The story goes as thus: the eponymous US Navy cruiser delivered the first parts of the atomic bomb that would go on to devastate Hiroshima, before being torpedoed by the Japanese navy, leaving some 300 of the 1000-plus crewmen dead and the rest stranded in shark-infested waters. Said sharks, along with dehydration and salt water poisoning, leave just over 300 survivors to be rescued.
At the centre of the ensuing hubbub is Cage’s Captain McVay, who many, very unreasonably, blame for the death of the 700 or so victims – so you see, it’s a very complex story, but one that very quickly descend into and exercise on how not to make a war film.
The occasional laughable CGI aside, Cage is oddly sedate, bordering on placid, in his role – yes, the central character is possibly the flattest element of the film, while seasoned actors, Tom Sizemore and Thomas Jane, are given little to chew on in their respective roles.
While starting exactly as one would expect a war film to, the wreckage part of the film turns into cheap disaster movie, before turning into a courtroom drama in the final act. It’s a muddle of a film that fails to really drum to the beat of McVay’s potentially brilliant arc as a firm commander that eventually buckles under the unjust pressure he receives back at home.
Bad CGI, a mammoth two hour-plus running time and Nic Cage can be forgiven, but what’s at the heart of this film’s mess is the script. Jumping from event to event, plotline to plotline, at a whim, with Cage’s soft murmured speech used to pave over the transitions, USS Indianapolis’s pacing is that of a film hurrying to stuff as many ideas and threads as possible – expect that’s not the case. Van Peebles tries so hard to build the layers of an epic, when, actually, all he needed to do was tell this simple but stirring story as it is.
As an exploration of Post Traumatic Stress Disorder in the military, Dito Montiel’s Man Down is a muddled story that’s pretty challenging to sit through. Though on paper there’s plenty of potential depth in this particular effect of war – and a solid cast at its disposable – the film descends into military-movie clichés, while not really keeping up with its complex set-up.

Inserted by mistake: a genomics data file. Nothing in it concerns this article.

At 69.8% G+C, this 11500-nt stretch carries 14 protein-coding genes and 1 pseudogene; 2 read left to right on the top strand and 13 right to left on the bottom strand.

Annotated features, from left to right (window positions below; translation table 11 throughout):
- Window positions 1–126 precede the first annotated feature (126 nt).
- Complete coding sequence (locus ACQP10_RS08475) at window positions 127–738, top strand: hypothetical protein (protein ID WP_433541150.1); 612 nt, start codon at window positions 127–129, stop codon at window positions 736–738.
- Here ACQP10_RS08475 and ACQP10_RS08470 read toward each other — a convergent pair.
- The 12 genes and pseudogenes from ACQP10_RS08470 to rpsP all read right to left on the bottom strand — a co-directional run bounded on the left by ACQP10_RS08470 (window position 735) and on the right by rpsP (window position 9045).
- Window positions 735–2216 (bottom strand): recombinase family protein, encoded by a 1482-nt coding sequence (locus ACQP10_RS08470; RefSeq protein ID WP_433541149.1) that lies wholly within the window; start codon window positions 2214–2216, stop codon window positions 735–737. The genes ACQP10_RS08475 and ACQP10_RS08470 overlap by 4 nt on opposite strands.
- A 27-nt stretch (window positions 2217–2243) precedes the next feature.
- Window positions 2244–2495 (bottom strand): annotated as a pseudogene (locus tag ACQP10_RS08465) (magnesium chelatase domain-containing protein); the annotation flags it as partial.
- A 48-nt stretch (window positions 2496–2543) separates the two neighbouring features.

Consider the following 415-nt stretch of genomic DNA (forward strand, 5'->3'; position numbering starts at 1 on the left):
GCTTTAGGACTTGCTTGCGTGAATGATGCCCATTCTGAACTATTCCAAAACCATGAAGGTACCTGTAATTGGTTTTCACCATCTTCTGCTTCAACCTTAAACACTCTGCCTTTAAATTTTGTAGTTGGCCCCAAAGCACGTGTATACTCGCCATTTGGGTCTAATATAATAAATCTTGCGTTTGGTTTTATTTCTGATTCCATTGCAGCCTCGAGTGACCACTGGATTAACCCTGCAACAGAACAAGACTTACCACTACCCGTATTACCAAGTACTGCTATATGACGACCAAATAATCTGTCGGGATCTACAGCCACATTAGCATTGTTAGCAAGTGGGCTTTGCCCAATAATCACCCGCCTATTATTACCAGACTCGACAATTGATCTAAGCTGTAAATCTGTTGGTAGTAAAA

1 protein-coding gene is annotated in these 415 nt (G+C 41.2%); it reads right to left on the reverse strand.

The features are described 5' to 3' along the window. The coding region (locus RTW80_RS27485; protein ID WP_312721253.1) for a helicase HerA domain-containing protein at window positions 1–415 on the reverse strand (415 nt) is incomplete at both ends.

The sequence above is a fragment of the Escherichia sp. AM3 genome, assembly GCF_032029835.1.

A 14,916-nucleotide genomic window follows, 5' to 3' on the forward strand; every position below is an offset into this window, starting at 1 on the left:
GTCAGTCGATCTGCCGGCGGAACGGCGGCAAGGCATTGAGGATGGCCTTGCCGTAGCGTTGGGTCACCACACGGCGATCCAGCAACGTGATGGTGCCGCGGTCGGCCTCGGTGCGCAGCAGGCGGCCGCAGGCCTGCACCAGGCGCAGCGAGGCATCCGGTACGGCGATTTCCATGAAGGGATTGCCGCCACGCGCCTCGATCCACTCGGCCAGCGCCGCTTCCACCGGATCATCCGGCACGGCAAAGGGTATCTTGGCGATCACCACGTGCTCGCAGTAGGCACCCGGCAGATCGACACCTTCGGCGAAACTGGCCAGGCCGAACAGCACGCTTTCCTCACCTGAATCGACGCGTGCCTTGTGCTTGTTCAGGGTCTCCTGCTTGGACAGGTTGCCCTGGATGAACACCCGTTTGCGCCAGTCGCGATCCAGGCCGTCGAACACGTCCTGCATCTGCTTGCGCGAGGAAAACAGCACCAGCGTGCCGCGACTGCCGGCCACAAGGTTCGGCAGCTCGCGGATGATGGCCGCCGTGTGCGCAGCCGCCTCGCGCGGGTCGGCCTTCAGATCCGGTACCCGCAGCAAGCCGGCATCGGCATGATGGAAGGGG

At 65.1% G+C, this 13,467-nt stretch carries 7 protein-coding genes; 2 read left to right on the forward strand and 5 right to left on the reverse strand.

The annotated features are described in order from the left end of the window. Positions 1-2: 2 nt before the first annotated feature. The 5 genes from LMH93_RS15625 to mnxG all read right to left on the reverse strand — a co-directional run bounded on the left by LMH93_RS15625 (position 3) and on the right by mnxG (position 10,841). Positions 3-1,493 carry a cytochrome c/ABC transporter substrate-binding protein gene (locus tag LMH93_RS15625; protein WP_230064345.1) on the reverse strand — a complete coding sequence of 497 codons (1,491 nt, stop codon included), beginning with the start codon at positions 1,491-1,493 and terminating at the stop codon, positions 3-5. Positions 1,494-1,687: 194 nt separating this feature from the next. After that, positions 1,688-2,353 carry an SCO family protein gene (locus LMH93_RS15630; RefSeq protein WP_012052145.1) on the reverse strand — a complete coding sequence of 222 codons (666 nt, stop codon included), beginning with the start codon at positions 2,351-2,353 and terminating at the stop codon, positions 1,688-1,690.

The movie to take place over four separate time periods and opens with U.S Marine Gabriel Drummer (LeBeouf) and his military buddy, Devin Roberts (Courtney), making their way through a vast and seemingly wasted American landscape which appears to have been destroyed by a chemical attack. On the look-out for survivors, the pair is hoping to find Drummer’s son, Jonathan (Shotwell), whom he believes has been kidnapped.
Before the audience gets a chance to find out what is really going in, the story flashes back to another time period where a seemingly distraught Drummer is being interviewed by Counselor Peyton (Oldman) about an ‘incident’ that occurred on the battlefield in Afghanistan. Moving on to yet to another period, we also get to see the story of Drummer and Roberts during their Marine Corps training at Camp Lejeune before, eventually, cutting to the story of Drummer’s life at home with wife, Natalie (Mara) and their son.
Taking on several narrative threads without really knowing where to take them, let alone how to put them back together, is one of Man Down’s major issues. Used to give some kind of visual interpretation of PTSD, the movie’s choppy editing is ineffective and comes across as a messy, superficial tool.
Clocking in at precisely ninety minutes, Man Down is a relatively short film but, thanks to the overworked script and slow pace, it takes forever for any of the stories to build into something bigger.
Working its way through a series of military clichés, the story works best when it is focused on digging into Drummer’s fractured mind, with the conversation between him and his counsellor – played by the seemingly wasted talent of one Gary Oldman – serving to be one of the movie’s best elements. LeBeouf is convincing as a troubled soldier desperately trying not to sink deeper into madness and his commitment to the role is commendable, making it all that more frustrating to see that the script itself is so lacking.